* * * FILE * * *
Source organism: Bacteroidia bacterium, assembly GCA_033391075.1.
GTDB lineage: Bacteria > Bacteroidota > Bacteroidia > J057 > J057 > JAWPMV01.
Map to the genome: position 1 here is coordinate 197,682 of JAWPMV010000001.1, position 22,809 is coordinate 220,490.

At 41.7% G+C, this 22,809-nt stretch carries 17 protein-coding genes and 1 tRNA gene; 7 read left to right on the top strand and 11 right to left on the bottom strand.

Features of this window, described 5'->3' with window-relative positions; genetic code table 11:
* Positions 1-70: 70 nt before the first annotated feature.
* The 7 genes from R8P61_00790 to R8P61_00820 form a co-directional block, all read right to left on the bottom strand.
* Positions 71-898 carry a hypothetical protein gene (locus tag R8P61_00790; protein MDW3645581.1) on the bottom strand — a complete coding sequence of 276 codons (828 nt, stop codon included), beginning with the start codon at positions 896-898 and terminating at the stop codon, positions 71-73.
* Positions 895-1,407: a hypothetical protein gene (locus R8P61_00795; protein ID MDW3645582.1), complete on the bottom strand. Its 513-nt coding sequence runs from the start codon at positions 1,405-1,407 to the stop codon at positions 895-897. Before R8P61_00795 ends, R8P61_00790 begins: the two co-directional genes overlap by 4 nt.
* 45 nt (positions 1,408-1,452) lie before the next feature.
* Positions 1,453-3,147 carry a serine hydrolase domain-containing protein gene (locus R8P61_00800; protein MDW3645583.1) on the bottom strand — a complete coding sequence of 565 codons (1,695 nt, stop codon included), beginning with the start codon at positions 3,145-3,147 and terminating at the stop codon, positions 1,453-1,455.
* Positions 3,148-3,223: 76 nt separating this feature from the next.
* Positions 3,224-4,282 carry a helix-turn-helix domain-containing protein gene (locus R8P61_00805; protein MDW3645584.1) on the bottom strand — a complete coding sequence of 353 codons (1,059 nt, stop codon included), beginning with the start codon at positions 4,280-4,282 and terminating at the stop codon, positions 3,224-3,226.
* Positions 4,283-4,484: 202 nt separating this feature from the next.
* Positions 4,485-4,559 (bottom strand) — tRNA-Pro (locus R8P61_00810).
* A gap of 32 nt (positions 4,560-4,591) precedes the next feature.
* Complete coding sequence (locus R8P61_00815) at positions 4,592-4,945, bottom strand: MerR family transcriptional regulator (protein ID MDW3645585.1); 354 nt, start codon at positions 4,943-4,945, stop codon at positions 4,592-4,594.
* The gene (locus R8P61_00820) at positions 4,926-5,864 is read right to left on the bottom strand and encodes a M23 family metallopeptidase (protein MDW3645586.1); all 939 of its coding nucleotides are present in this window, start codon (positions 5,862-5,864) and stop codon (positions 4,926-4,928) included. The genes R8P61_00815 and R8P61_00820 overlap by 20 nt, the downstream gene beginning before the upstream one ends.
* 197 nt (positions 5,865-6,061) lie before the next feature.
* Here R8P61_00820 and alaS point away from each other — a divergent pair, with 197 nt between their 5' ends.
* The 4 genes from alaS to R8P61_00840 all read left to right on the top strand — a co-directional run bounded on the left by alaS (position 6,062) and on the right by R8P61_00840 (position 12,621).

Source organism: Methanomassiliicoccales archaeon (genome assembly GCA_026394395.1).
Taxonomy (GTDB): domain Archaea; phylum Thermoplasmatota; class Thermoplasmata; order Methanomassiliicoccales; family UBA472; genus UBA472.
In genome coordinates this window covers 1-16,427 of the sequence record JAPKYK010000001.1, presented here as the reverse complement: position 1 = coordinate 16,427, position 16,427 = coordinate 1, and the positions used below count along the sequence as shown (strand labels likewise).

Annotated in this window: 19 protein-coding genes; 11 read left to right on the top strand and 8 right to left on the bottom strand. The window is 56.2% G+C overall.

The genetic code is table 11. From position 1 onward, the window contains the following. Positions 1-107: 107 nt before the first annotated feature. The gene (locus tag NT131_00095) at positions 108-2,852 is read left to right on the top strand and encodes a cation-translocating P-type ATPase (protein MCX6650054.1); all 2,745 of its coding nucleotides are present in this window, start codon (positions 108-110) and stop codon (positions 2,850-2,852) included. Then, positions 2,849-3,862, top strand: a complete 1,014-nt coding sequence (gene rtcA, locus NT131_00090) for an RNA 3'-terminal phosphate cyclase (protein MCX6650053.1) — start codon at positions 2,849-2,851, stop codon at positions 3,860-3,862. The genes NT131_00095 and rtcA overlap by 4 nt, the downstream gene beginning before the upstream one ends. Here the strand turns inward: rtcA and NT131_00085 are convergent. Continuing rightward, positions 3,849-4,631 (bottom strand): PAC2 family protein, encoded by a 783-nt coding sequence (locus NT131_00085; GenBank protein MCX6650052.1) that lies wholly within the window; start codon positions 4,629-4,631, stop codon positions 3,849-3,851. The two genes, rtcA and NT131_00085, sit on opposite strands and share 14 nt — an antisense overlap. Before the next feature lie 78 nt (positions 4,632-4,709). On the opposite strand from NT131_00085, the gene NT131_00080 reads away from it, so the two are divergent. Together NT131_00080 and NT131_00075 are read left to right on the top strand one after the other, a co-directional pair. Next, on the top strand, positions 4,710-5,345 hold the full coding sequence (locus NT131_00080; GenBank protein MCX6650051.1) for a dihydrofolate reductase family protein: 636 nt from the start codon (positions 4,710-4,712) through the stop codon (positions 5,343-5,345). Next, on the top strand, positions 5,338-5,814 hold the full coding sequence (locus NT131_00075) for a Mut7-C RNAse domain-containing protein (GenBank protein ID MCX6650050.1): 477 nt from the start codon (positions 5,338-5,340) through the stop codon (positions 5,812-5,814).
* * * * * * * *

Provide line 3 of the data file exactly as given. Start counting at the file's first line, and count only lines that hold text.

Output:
Map to the genome: position 1 here is coordinate 197,682 of JAWPMV010000001.1, position 22,809 is coordinate 220,490.